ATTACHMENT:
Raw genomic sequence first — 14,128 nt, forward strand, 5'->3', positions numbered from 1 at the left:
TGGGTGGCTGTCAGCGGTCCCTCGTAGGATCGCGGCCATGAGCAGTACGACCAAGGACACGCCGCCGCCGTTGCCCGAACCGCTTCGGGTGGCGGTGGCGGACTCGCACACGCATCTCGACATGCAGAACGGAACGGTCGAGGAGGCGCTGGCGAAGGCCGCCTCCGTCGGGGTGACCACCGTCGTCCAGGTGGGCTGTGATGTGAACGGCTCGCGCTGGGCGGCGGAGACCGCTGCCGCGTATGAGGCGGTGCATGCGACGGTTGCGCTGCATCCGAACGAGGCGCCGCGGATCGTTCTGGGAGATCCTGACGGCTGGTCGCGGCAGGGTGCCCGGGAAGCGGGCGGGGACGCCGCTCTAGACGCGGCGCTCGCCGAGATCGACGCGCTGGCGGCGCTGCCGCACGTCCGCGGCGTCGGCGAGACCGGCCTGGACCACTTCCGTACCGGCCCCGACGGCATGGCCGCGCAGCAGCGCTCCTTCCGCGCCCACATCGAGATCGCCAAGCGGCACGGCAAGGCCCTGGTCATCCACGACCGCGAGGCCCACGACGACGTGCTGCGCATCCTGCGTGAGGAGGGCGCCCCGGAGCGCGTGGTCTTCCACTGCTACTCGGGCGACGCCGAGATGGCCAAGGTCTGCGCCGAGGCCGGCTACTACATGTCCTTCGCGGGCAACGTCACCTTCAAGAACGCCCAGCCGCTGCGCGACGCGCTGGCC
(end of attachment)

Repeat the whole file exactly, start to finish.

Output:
Raw genomic sequence first — 14,128 nt, forward strand, 5'->3', positions numbered from 1 at the left:
TGGGTGGCTGTCAGCGGTCCCTCGTAGGATCGCGGCCATGAGCAGTACGACCAAGGACACGCCGCCGCCGTTGCCCGAACCGCTTCGGGTGGCGGTGGCGGACTCGCACACGCATCTCGACATGCAGAACGGAACGGTCGAGGAGGCGCTGGCGAAGGCCGCCTCCGTCGGGGTGACCACCGTCGTCCAGGTGGGCTGTGATGTGAACGGCTCGCGCTGGGCGGCGGAGACCGCTGCCGCGTATGAGGCGGTGCATGCGACGGTTGCGCTGCATCCGAACGAGGCGCCGCGGATCGTTCTGGGAGATCCTGACGGCTGGTCGCGGCAGGGTGCCCGGGAAGCGGGCGGGGACGCCGCTCTAGACGCGGCGCTCGCCGAGATCGACGCGCTGGCGGCGCTGCCGCACGTCCGCGGCGTCGGCGAGACCGGCCTGGACCACTTCCGTACCGGCCCCGACGGCATGGCCGCGCAGCAGCGCTCCTTCCGCGCCCACATCGAGATCGCCAAGCGGCACGGCAAGGCCCTGGTCATCCACGACCGCGAGGCCCACGACGACGTGCTGCGCATCCTGCGTGAGGAGGGCGCCCCGGAGCGCGTGGTCTTCCACTGCTACTCGGGCGACGCCGAGATGGCCAAGGTCTGCGCCGAGGCCGGCTACTACATGTCCTTCGCGGGCAACGTCACCTTCAAGAACGCCCAGCCGCTGCGCGACGCGCTGGCC